There’s no room for slip-ups where wardrobe staples are concerned. When something’s simple – like a button-down shirt, tee or jeans – every element has to be perfect.
So you’d be forgiven for thinking the high street isn’t the smartest choice for serious, takes-a-beating denim. If you’re put off by the idea of rails of neon skinnies and piles of jeggings, think again: big-name retailers have upped their game and their purchasing power means it’s easy to score premium fabrics and detailing on the cheap.
Marks & Spencer
Marks & Spencer and selvedge denim aren’t necessarily two terms you’d put together. But the shop better known for posh lunchtime options has thrown a curveball with its value-for-money selvedge collection for AW16.
Selvedge means the edge of the denim has been constructed to prevent fraying, usually with a red and white fabric border. It’s expensive stuff as the material has to be woven in slimmer rolls and is usually crafted on older looms. But for a product that usually starts in the £100s, M&S’ range is a snip, with pairs from just £60.
If that doesn’t grab you, the collection includes jeans with fabric from three of the world’s best mills: America’s 125 year-old Cone Denim; Italy’s family-run, sustainable Candiani Denim mill; and Japan’s Kurabo, one of the longest-running producers in the game. So now you can pick up a menswear staple as well as a meal deal.
Best for: High-end fabrics.
How much? From £15; Japanese selvedge styles from £60.
Marks & Spencer AW16
Like most wardrobe basics it turns its hand to, Uniqlo aces denim. Since 2009, the brand has made jeans using its homeland’s Kaihara denim – the Japanese mill famed for its rope-dyeing technique.
What does that mean for your wardrobe? Sturdy jeans in a spectrum of blues and all for the price of a round of drinks. The brand’s marketing is confusing though, and you’ll have to look out for the Kaihara label inside to check exactly where yours came from.
Other designs show off Uniqlo’s fabric innovation, like a two-way stretch option and ‘Miracle Air’, a summer-friendly pair that’s 20 per cent lighter than your average pair of jeans. And of course, the retailer’s Heattech technology even extends to its denim line.
Not to be forgotten is a free same-day alterations service in every store, so no more scouring through piles searching for exactly the right size.
Best for: High-tech innovation.
How much? From £29.90.
A true denim OG, Edwin’s jeans might not come cheap but in cost-per-wear terms, they’re a smart buy you’ll keep for years.
Founded in Japan in 1947 when the country’s homegrown denim was somewhat lacking, the brand innovated right out of the gate, introducing rainbow selvedge and inventing stonewashing. Yup, you can blame all your 1980s flashbacks on Edwin.
Today it’s cultivated an uncluttered, simple, and not-too-skinny aesthetic. Relaxed, tapered silhouettes are the brand’s strong suit, and each design is replete with detail from custom rivets to intricate stitching.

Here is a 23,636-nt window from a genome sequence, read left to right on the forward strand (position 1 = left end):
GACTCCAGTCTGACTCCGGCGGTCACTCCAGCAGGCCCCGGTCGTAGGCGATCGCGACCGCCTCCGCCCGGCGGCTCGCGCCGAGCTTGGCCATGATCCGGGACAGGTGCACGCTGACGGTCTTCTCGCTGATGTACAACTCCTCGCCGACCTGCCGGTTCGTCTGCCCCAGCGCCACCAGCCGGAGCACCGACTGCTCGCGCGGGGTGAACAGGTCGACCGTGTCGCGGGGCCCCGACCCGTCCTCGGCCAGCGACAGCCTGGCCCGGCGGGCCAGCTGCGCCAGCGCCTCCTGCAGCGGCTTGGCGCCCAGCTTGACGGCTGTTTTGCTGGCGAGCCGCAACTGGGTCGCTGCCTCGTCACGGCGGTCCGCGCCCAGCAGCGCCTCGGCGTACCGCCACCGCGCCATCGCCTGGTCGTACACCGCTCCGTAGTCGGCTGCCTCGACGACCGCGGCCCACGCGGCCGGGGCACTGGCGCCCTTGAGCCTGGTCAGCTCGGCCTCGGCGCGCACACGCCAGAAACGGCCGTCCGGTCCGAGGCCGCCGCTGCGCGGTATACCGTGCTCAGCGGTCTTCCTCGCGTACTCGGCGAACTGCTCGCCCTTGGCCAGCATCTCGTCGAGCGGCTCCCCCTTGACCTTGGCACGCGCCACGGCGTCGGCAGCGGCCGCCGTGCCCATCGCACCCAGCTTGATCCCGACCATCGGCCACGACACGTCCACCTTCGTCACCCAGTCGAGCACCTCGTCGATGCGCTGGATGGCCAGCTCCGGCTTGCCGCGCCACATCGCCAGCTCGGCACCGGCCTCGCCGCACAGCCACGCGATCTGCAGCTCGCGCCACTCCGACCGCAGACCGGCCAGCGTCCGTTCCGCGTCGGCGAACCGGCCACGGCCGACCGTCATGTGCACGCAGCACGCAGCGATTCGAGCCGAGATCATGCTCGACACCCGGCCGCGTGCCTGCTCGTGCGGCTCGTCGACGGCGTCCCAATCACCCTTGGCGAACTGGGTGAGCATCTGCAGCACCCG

If you favour the distressed look, Edwin practically invented the concept of pre-worn jeans and each scuff and tear is perfectly considered.
Best for: Traditionalists.
How much? From £80.
Once the home of trashed skinnies and reality TV star-cutoffs, River Island has levelled up its fashion credentials recently, overhauling its denim offering in the process.
The array of fits has been reduced to key styles that cater to the way guys really wear jeans: you’ll find Dylan for slim, Sid for stretch-skinny, Curtis for slouchy and so on. Most hover around the £30-35 mark but you won’t see any above £60, making this a good stop-off if you want to experiment with styles.
The more expensive versions borrow a trick from women’s jeans, harnessing ‘extreme stretch’ that snaps back to shape after wear, meaning no sagging or bagging, as well as supreme comfort – especially if you’re between sizes (plus, no more loosening your belt after a burger).
Best for: Choice.
How much? From £30.
River Island Denim 2016
Nudie’s jeans feel right from the first touch. The denim’s substantial in a way that fans of high-end labels will recognise and that’s partially due to it being 100 per cent organic, with much of the manufacture taking place in Italy.
Famous for skinny jeans that are designed to break in and soften over their lifespan, the Scandinavian label pays all its workers a living wage, and aims to be sustainable at every level of the production cycle.
They even provide a repair service, no matter how old your Nudies. Bring a (clean) pair to one of their Repair Shops and they’ll patch them up for you, no questions asked.
Best for: A clear conscience.
How much? From £89.
Nudie Jeans AW16